The following TaqMan RT-PCR primers and probe were then designed within the 229-bp sequence as described in Materials and Methods: forward primer 5′-TCG GAA TCA CTG GGC GTA A-3′; reverse primer 5′-TTC TAT GGT TAA GCC ATA GGA TTT CAC-3′; probe 5′–TGA CTG ACT ATC CCG CCT ACG CGC T-3′ (Figure 2D).
In addition, two probes for in situ hybridization (ISH) were designed within the same 229-bp sequence (Figure 2E).
In silico validation of the RT-PCR set of primers and probe and of the ISH probes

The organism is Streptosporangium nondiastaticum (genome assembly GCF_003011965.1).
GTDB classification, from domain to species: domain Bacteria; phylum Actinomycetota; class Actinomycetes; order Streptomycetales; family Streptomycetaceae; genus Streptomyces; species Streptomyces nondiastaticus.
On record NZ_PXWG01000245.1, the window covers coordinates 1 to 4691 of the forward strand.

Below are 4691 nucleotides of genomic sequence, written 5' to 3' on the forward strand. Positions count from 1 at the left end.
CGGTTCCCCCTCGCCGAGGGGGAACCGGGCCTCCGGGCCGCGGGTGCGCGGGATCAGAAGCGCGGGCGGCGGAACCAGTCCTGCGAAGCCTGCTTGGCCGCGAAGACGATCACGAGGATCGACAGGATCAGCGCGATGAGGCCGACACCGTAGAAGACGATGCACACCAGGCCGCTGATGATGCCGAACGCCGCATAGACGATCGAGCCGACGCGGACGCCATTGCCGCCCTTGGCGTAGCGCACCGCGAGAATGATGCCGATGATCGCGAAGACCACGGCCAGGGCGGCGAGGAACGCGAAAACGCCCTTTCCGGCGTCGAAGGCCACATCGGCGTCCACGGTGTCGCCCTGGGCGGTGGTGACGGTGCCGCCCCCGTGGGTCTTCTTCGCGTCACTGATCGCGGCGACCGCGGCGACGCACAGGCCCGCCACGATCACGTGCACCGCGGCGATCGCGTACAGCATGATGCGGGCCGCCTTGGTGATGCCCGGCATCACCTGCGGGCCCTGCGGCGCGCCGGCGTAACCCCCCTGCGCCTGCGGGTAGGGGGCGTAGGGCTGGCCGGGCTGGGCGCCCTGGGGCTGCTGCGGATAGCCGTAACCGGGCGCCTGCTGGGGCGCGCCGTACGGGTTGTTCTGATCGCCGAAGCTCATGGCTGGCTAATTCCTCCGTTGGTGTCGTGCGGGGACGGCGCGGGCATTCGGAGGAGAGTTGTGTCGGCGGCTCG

In order to validate the specificity of the set of two primers and a probe used in our real-time RT-PCR assay, we performed a BLAST alignment of the corresponding 76-bp sequence (Figure 2D) with the GenBank database. We observed 100% homology with 136 H. pylori strains, three H. nemestrinae and four Helicobacter sp. “liver” (that are, in fact, H. pylori , ), one H. acinonychis  and 37 uncultured Helicobacter species (isolated from human esophageal carcinoma, inflamed colon, or liver , , from seven cheetahs, and from a tiger). In addition, two H. pylori 16S RNA sequences (AY057935 and AY057936) showing a low homology (91% and 97%, respectively) with the 76-bp nucleotide sequence were isolates referred to the genomic sequences of the H. pylori strains 26695 and J99 in the ATCC catalog. It is noteworthy, however, that in contrast to these two ATCC isolates, both 26695 and J99 strains are among those showing 100% homology with our 76-bp sequence. To clarify this apparent discrepancy, we performed BLAST alignment of AY057935 and AY057936 with their respective parental strains, and found 82 and 91% homology, respectively. Thus, it is likely that AY057935 and AY057936 strains are, in fact, mutated clones of the respective parental strains, or that they were contaminated during laboratory procedures.